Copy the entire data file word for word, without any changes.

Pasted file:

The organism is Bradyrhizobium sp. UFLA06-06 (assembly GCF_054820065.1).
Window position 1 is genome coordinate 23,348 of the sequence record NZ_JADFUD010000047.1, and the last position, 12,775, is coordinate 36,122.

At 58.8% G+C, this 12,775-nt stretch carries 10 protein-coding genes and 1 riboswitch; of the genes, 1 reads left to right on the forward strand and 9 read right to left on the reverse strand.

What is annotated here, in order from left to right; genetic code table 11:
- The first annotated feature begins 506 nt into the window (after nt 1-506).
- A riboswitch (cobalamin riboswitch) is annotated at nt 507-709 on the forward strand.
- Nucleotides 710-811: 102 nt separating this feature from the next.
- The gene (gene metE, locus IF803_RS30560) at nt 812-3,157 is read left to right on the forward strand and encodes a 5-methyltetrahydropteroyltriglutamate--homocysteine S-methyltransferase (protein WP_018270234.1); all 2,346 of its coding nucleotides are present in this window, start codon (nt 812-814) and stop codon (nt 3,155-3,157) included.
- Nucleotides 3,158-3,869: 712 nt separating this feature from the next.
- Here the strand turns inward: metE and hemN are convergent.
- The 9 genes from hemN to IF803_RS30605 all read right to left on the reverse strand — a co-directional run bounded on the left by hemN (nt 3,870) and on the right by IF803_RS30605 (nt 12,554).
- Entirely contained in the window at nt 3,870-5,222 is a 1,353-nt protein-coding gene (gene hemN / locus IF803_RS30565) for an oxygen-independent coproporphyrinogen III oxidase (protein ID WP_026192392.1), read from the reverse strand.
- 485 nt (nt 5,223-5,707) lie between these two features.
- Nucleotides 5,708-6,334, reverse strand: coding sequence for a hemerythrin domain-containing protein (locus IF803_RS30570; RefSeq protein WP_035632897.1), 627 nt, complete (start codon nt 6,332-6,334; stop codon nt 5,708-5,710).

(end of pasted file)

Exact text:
The organism is Bradyrhizobium sp. UFLA06-06 (assembly GCF_054820065.1).
Window position 1 is genome coordinate 23,348 of the sequence record NZ_JADFUD010000047.1, and the last position, 12,775, is coordinate 36,122.

At 58.8% G+C, this 12,775-nt stretch carries 10 protein-coding genes and 1 riboswitch; of the genes, 1 reads left to right on the forward strand and 9 read right to left on the reverse strand.

What is annotated here, in order from left to right; genetic code table 11:
- The first annotated feature begins 506 nt into the window (after nt 1-506).
- A riboswitch (cobalamin riboswitch) is annotated at nt 507-709 on the forward strand.
- Nucleotides 710-811: 102 nt separating this feature from the next.
- The gene (gene metE, locus IF803_RS30560) at nt 812-3,157 is read left to right on the forward strand and encodes a 5-methyltetrahydropteroyltriglutamate--homocysteine S-methyltransferase (protein WP_018270234.1); all 2,346 of its coding nucleotides are present in this window, start codon (nt 812-814) and stop codon (nt 3,155-3,157) included.
- Nucleotides 3,158-3,869: 712 nt separating this feature from the next.
- Here the strand turns inward: metE and hemN are convergent.
- The 9 genes from hemN to IF803_RS30605 all read right to left on the reverse strand — a co-directional run bounded on the left by hemN (nt 3,870) and on the right by IF803_RS30605 (nt 12,554).
- Entirely contained in the window at nt 3,870-5,222 is a 1,353-nt protein-coding gene (gene hemN / locus IF803_RS30565) for an oxygen-independent coproporphyrinogen III oxidase (protein ID WP_026192392.1), read from the reverse strand.
- 485 nt (nt 5,223-5,707) lie between these two features.
- Nucleotides 5,708-6,334, reverse strand: coding sequence for a hemerythrin domain-containing protein (locus IF803_RS30570; RefSeq protein WP_035632897.1), 627 nt, complete (start codon nt 6,332-6,334; stop codon nt 5,708-5,710).